It shows how stupid people can be with their money that Canonical even got half way to their ridiculous millions. How could you do that based on an idea when Canonical has never succeeded? The only thing Canonical did successfully is become the number 1 distro for a few years.

I had high hopes for Canonical but the last few years showed me nothing I could believe in.

Reply Score: 2

RE[2]: Oh well...
by vtpoet on Fri 28th Feb 2014 13:13 UTC in reply to "RE: Oh well..."
vtpoet Member since:
2013-12-31

"Nobody has ever seen the 'hardware' because it was a render of the device."

You're right. I was really referring to the "proposed" hardware. Looked much better than what they've currently got.

The fact that there are only 5 comments, not including this one Thom, says everything that needs be said... sadly. There are already 30 comments on Samsung's Tizen OS -- for whatever reason.

Canonical may limp along, or not.

Reply Score: 1

RE[3]: Oh well...
by Sodki on Fri 28th Feb 2014 22:06 UTC in reply to "RE[2]: Oh well..."
Sodki Member since:
2005-11-10

The fact that there are only 5 comments, not including this one Thom, says everything that needs be said... sadly.


My personal opinion is that lately, unlike in the beginning, Canonical's attitude of fighting everyone and fighting alone has alienated many of its supporters, myself included.

Reply Score: 3

RE[4]: Oh well...
by Gone fishing on Sat 1st Mar 2014 00:55 UTC in reply to "RE[3]: Oh well..."
Gone fishing Member since:
2006-02-22

My personal opinion is that lately, unlike in the beginning, Canonical's attitude of fighting everyone and fighting alone has alienated many of its supporters, myself included.


I largely agree, however, if I can get an Ubuntu phone that's relatively inexpensive I will. I want one, a Linux phone that updates, I control and use as a computer appeals to me. Canonical's strategy looks high risk and probably a mistake, but that wouldn't stop me from getting their phone and just maybe they know what they are doing

Reply Score: 3

RE[5]: Oh well...
by Sodki on Mon 3rd Mar 2014 00:52 UTC in reply to "RE[4]: Oh well..."
Sodki Member since:
2005-11-10

I largely agree, however, if I can get an Ubuntu phone that's relatively inexpensive I will. I want one, a Linux phone that updates, I control and use as a computer appeals to me.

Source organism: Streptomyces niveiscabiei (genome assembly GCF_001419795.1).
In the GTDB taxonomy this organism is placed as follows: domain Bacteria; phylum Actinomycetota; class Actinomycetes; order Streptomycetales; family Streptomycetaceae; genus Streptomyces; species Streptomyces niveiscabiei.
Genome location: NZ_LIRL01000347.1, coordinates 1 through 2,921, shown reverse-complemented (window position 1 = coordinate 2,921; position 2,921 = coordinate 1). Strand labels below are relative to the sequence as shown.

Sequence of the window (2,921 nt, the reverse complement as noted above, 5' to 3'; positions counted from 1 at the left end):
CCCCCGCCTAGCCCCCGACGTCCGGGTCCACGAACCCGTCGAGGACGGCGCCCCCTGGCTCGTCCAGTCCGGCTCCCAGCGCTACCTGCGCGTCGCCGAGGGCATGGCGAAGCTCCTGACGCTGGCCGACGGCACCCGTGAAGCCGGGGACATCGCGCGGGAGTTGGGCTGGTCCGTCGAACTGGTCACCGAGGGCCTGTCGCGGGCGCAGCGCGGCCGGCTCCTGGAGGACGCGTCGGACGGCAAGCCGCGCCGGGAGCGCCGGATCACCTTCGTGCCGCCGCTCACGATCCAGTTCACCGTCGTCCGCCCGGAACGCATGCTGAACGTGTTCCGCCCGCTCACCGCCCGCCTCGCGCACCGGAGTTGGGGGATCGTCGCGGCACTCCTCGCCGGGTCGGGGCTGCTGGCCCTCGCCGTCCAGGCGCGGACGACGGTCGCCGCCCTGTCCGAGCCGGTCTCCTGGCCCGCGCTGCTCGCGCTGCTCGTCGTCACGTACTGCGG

That's the thing, I'm not sure you will be in full control of the phone. You're describing (in a way) my N900, but it's getting very old now and unfortunately it seems to be the only one of its kind.

Reply Score: 2

RE: Oh well...
by moondevil on Fri 28th Feb 2014 12:41 UTC in reply to "Oh well..."
moondevil Member since:
2005-07-08

On the other hand, ChromeOS runs on 3rd rate hardware and is selling fairly well


Where?!? I am yet to see anyone using one on my travels across Europe, or on sale for that matter.

Reply Score: 2

RE[2]: Oh well...
by drcouzelis on Fri 28th Feb 2014 14:11 UTC in reply to "RE: Oh well..."
drcouzelis Member since:
2010-01-11

Where?!? I am yet to see anyone using one on my travels across Europe, or on sale for that matter.

I recently had some free time in Connecticut (US) so I browsed my local Staples store. I was surprised to see more than one Chromebook (I think there were three different models) on display and for sale. I tried one out. I was surprised because I had forgotten that Google added "windowing" support, and that it's no longer just a single fullscreen web browser window. ;)

I had some fun listening to a sales clerk explain Chromebooks to another customer. As a computer nerd myself, the clerk's description sounded a little silly.

Anyway, I have absolutely no idea if Chromebooks are selling well or are popular or are useful or are able to make me pancakes. I just wanted to share that story. ;)

Reply Score: 2

RE[3]: Oh well...
by leos on Sat 1st Mar 2014 06:36 UTC in reply to "RE[2]: Oh well..."
leos Member since:
2005-09-21

I picked one up this summer, the Samsung arm version.
The guy at Futureshop asked me if I knew what it was, since most people buy it and then return it when they realize it isn't a normal laptop.
It's ok, but overall I regret buying it. The only use it has is for watching Netflix. My iPhone is a better web browser, and it's useless for doing work on. So it mostly collects dust. Dirt cheap and about as appealing.

Reply Score: 3

RE[4]: Oh well...
by Lennie on Sat 1st Mar 2014 17:12 UTC in reply to "RE[3]: Oh well..."
Lennie Member since:
2007-09-22

Mine is a dual boot with normal desktop Linux.

Reply Score: 3

RE[2]: Oh well...
by vtpoet on Tue 4th Mar 2014 13:40 UTC in reply to "RE: Oh well..."
vtpoet Member since:
2013-12-31

Don't really have a dog in the ChromeOS hunt, but just noticed this article:

http://www.linux.com/news/embedded-mobile/mobile-linux/764754-how-w...

For what it's worth.

Reply Score: 1

Re:
by kurkosdr on Fri 28th Feb 2014 10:17 UTC
kurkosdr
Member since:
2011-04-11

The ability to dock a smartphone and have a full desktop. That's all I care about when it comes to Ubuntu smartphones.

Did they revealed when it 'll be available and what are the hardware requirements for it?

Edited 2014-02-28 10:18 UTC

Reply Score: 3

Ubuntu is about convergence
by pica on Fri 28th Feb 2014 19:46 UTC
pica
Member since:
2005-07-10

my main interest in Ubuntu Phone is its vision to provide a smartphone that is able to replace an low end laptop or desktop. The vision to have a smartphone I simply put into a docking station and use it as a desktop really fascinates me.

But looking at the specifications of the Meizu MX3, I do not think that dream comes true yet.

pica


PS About MX3 - I ride a Voitl MX3 (http://www.voitl-bikes.de/produkte_mx3.html) based bike for over 5 years now. That beast is a dream :-)

Reply Score: 1

Gadget Lovers Will Install, Not Buy
by andrewclunn on Mon 3rd Mar 2014 21:23 UTC
andrewclunn
Member since:
2012-11-05

You can bet I'm going to run this OS when it's release ready. You can also bet that I'm going to install it on an existing Android device to play with rather than purchase something new just for it. Such is the issue with selling open source software. You HAVE to sell me on the hardware, otherwise there's nothing to sell.

Reply Score: 2